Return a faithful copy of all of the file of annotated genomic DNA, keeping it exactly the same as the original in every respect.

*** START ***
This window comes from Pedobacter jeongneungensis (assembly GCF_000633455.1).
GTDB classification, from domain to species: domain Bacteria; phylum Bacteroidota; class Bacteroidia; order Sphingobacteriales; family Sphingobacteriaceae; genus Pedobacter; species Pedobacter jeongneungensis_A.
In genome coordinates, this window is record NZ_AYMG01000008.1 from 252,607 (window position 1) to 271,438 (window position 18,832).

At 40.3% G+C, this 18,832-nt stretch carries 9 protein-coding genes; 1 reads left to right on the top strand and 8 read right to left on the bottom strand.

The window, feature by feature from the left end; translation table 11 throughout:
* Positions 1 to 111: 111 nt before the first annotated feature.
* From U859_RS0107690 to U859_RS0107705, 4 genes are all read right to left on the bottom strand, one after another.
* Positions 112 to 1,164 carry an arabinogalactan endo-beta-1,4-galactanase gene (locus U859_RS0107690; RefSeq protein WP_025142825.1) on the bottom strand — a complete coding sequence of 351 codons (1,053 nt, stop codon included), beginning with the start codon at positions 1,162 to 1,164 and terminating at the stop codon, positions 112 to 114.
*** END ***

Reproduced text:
This window comes from Pedobacter jeongneungensis (assembly GCF_000633455.1).
GTDB classification, from domain to species: domain Bacteria; phylum Bacteroidota; class Bacteroidia; order Sphingobacteriales; family Sphingobacteriaceae; genus Pedobacter; species Pedobacter jeongneungensis_A.
In genome coordinates, this window is record NZ_AYMG01000008.1 from 252,607 (window position 1) to 271,438 (window position 18,832).

At 40.3% G+C, this 18,832-nt stretch carries 9 protein-coding genes; 1 reads left to right on the top strand and 8 read right to left on the bottom strand.

The window, feature by feature from the left end; translation table 11 throughout:
* Positions 1 to 111: 111 nt before the first annotated feature.
* From U859_RS0107690 to U859_RS0107705, 4 genes are all read right to left on the bottom strand, one after another.
* Positions 112 to 1,164 carry an arabinogalactan endo-beta-1,4-galactanase gene (locus U859_RS0107690; RefSeq protein WP_025142825.1) on the bottom strand — a complete coding sequence of 351 codons (1,053 nt, stop codon included), beginning with the start codon at positions 1,162 to 1,164 and terminating at the stop codon, positions 112 to 114.